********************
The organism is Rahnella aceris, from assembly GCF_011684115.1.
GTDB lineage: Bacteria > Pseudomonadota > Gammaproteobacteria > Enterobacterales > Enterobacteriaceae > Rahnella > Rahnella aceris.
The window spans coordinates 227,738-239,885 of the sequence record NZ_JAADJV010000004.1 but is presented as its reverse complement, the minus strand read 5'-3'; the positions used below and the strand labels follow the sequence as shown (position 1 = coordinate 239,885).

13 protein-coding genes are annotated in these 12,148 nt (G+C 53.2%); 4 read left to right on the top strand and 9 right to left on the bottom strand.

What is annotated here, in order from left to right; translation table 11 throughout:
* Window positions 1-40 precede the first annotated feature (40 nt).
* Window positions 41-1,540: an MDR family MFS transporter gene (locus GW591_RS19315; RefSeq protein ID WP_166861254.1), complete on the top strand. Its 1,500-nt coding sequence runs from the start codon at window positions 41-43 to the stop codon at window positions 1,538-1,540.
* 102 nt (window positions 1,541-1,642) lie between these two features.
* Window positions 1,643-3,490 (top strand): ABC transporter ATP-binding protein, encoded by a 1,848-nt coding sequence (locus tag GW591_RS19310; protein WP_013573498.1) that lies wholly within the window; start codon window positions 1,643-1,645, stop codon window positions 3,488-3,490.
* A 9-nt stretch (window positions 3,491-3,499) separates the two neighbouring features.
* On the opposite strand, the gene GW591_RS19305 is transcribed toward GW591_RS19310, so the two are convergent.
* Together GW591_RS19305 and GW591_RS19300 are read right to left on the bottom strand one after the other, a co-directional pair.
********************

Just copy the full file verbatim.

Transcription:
The organism is Rahnella aceris, from assembly GCF_011684115.1.
GTDB lineage: Bacteria > Pseudomonadota > Gammaproteobacteria > Enterobacterales > Enterobacteriaceae > Rahnella > Rahnella aceris.
The window spans coordinates 227,738-239,885 of the sequence record NZ_JAADJV010000004.1 but is presented as its reverse complement, the minus strand read 5'-3'; the positions used below and the strand labels follow the sequence as shown (position 1 = coordinate 239,885).

13 protein-coding genes are annotated in these 12,148 nt (G+C 53.2%); 4 read left to right on the top strand and 9 right to left on the bottom strand.

What is annotated here, in order from left to right; translation table 11 throughout:
* Window positions 1-40 precede the first annotated feature (40 nt).
* Window positions 41-1,540: an MDR family MFS transporter gene (locus GW591_RS19315; RefSeq protein ID WP_166861254.1), complete on the top strand. Its 1,500-nt coding sequence runs from the start codon at window positions 41-43 to the stop codon at window positions 1,538-1,540.
* 102 nt (window positions 1,541-1,642) lie between these two features.
* Window positions 1,643-3,490 (top strand): ABC transporter ATP-binding protein, encoded by a 1,848-nt coding sequence (locus tag GW591_RS19310; protein WP_013573498.1) that lies wholly within the window; start codon window positions 1,643-1,645, stop codon window positions 3,488-3,490.
* A 9-nt stretch (window positions 3,491-3,499) separates the two neighbouring features.
* On the opposite strand, the gene GW591_RS19305 is transcribed toward GW591_RS19310, so the two are convergent.
* Together GW591_RS19305 and GW591_RS19300 are read right to left on the bottom strand one after the other, a co-directional pair.